By SARAH MORGAN
They may be a godsend for last-minute shoppers, but gift cards have come under heavy scrutiny in recent years for their high fees and hidden strings. Will this holiday season be a different story?
Nearly 80% of consumers plan to buy at least one gift card this year, reports the National Retail Federation. And total gift card transactions are expected to exceed $100 billion this year, according to TowerGroup. It's not too surprising, experts say, with retailers offering a broader array of electronic and mobile options and handing out more gift cards free with purchases. Rising interest has spawned bigger deals at sites that sell pre-owned gift cards at a discount. And card terms are friendlier due to new fee-disclosure rules that went into place earlier this year, experts say. "It leads to a better gift," says Odysseas Papadimitriou, chief executive of credit card comparison site CardHub.com.
Of course, it's a gift for the retailer, too, says Dan Horne, a professor of marketing at Providence College. Not only do they make their standard profit margin on the goods purchased, they also entice shoppers to spend more. The typical gift card recipient spends 140% of the card's face value during their redemption trip, he says.
Retailers, for their part, are introducing more electronic gift cards, which can be purchased and delivered online, or sent to a smartphone. Starbucks, Best Buy, Gap, Pizza Hut, Staples, Overstock.com and American Express have each added e-card options since last year, according to a recent study from Bankrate.com. Virtual gift cards are essentially only a year old, but "it's quickly become a billion-dollar market," says Brian Riley, senior research director at TowerGroup. Unlike plastic cards, whose value usually disappears if they're lost or stolen, e-cards are recorded in emails and in the retailers' databases, making them harder to misplace, Riley says. About 30% of virtual cards can only be redeemed online, however, so consumers should look into that before buying, says Judd Lillestrand, chief executive of ScripSmart , a gift card comparison site.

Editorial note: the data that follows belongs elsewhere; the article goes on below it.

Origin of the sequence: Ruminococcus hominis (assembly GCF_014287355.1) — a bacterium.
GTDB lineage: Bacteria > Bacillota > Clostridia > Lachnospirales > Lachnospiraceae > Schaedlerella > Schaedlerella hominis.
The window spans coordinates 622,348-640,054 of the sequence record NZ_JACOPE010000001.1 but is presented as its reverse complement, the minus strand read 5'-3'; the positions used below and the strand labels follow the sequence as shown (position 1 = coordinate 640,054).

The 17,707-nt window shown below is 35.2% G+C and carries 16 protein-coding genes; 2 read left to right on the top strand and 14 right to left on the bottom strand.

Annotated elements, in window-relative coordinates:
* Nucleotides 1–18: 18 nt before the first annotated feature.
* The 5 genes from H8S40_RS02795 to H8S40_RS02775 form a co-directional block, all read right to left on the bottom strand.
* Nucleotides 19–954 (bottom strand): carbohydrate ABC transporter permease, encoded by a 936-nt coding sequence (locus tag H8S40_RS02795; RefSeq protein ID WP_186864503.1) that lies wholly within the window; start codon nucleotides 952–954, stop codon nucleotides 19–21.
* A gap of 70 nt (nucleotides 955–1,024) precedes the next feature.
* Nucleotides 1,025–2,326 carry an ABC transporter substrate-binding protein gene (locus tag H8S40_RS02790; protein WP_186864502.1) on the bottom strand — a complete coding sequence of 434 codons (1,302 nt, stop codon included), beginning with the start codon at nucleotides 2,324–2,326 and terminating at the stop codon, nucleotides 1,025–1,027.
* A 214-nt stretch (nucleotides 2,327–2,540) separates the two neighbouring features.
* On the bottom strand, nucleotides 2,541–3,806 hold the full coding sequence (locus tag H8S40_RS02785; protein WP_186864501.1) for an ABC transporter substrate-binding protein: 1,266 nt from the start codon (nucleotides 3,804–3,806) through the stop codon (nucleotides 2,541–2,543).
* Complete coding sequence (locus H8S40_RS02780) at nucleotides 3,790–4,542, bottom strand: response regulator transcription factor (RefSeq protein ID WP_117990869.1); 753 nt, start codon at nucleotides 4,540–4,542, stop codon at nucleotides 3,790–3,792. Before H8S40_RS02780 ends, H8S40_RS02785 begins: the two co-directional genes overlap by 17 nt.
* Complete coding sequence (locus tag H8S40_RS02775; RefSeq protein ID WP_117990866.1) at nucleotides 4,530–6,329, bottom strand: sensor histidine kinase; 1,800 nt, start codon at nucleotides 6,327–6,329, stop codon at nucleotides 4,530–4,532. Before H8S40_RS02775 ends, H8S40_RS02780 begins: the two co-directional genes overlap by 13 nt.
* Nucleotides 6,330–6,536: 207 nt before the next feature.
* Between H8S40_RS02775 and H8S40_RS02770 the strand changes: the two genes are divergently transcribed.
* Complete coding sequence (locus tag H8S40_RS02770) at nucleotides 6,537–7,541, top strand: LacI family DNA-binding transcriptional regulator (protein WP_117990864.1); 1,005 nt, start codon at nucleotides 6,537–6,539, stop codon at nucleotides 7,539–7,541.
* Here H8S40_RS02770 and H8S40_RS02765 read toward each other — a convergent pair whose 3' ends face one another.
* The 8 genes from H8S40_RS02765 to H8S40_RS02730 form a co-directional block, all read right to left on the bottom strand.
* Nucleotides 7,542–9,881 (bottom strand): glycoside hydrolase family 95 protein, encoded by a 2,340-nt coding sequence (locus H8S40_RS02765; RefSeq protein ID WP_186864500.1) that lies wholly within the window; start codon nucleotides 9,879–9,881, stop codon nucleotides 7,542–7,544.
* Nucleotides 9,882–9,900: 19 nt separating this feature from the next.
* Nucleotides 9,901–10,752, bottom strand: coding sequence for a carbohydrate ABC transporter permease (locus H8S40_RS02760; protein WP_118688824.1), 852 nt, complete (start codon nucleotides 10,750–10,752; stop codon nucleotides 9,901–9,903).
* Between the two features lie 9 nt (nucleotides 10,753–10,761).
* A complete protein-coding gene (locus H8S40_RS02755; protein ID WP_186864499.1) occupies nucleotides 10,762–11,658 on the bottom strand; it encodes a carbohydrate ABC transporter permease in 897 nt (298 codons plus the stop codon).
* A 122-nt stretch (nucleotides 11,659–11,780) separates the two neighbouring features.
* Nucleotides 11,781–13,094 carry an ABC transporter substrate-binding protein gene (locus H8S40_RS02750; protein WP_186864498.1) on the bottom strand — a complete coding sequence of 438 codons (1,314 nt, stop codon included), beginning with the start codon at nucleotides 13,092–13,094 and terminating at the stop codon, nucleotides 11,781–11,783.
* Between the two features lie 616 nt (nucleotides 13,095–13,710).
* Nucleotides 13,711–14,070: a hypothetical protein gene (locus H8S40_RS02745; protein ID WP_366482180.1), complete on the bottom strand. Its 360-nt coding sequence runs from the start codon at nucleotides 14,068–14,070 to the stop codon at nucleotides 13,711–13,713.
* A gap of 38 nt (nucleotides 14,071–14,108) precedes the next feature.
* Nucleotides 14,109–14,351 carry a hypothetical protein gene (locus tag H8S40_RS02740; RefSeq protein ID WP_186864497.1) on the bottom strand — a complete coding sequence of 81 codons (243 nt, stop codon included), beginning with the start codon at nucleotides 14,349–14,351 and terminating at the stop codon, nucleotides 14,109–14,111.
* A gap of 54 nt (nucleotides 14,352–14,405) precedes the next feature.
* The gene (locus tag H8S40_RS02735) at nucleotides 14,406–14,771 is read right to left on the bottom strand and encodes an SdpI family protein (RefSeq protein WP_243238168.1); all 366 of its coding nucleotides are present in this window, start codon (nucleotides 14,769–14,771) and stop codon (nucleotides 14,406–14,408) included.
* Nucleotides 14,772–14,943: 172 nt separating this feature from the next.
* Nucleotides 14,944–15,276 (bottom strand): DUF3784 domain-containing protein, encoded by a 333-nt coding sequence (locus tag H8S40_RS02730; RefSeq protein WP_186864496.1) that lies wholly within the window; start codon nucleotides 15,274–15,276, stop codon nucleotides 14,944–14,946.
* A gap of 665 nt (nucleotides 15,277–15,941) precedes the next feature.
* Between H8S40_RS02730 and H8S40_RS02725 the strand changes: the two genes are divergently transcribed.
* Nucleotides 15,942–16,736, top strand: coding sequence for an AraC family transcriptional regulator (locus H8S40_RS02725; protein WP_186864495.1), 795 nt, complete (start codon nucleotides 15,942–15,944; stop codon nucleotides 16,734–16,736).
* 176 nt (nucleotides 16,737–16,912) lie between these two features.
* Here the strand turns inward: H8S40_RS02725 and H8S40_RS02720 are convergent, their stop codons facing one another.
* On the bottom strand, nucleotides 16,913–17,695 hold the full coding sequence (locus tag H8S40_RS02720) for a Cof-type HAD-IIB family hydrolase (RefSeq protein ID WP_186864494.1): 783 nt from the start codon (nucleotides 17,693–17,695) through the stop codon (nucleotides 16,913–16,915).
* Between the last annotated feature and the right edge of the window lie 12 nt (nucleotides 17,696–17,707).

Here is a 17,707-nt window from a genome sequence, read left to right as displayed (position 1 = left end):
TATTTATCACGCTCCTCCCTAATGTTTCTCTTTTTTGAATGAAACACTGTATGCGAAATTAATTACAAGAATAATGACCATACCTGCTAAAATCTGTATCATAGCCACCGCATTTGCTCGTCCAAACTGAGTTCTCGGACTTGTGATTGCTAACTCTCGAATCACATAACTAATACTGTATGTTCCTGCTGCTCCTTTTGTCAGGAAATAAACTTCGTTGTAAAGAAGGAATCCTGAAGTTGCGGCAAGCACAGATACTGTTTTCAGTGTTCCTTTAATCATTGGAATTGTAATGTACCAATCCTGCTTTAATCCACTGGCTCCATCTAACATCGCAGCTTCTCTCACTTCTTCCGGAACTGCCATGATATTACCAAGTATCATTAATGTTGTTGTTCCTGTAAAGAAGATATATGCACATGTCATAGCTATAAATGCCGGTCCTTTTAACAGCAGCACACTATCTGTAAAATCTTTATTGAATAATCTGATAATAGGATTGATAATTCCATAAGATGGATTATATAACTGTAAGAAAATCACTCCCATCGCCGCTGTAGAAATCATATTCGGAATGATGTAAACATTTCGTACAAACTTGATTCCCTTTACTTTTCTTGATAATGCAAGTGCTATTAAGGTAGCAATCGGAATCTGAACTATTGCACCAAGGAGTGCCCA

The growing e-card market has also made it easier for online shoppers to score discounts on their holiday purchases. Sites like PlasticJungle.com or CardPool.com that sell used gift cards often have some of the virtual options, too. At PlasticJungle, for example, a $100 Gap virtual gift card sells for $91, 18% off; a $25 JC Penney card is $21.25, a 15% discount.
Retailers are offering more gift cards as rewards and promotions for loyal shoppers, Horne says. Old Navy recently sent shoppers a printable coupon for 10% off gift card purchases with their store credit card by Dec. 31. Applebee's will offer a $10 bonus card for every $50 card bought, and Target is bundling a $25 gift card with Nintendo 3DS purchases through Nov. 19. But gift cards given out as promotions may have special terms -- like requiring a minimum purchase -- and typically come with expiration dates. "The reality is it's treated like a coupon," says Horne.
Consumers may also get a break on fees thanks to a lingering CARD Act of 2009 provision on disclosure that went into effect January 31. Issuers must now clearly disclose all fees before the card is purchased. (Under provisions that went into effect last August, cards can't expire in less than five years, can't charge any inactivity fees before a year has passed and then, can't charge more than one such fee a month.) TowerGroup estimates that lost value on gift cards will reach an all-time low of $2 billion this year, thanks to these improvements.
Prepaid gift cards in particular have become friendlier over the past year to comply with the new law, says Lillestrand. Consumers typically pay a "purchase fee," often around $2.95 to buy a bank-issued gift card, but that's down from a typical $4.95 fee a few years ago. Although many bank-issued cards still technically have expiration dates to make them comply with credit card security technology, some can now be renewed indefinitely. Plus, 18% of bank-issued gift cards now have no inactivity fees, and 63% never expire, he says.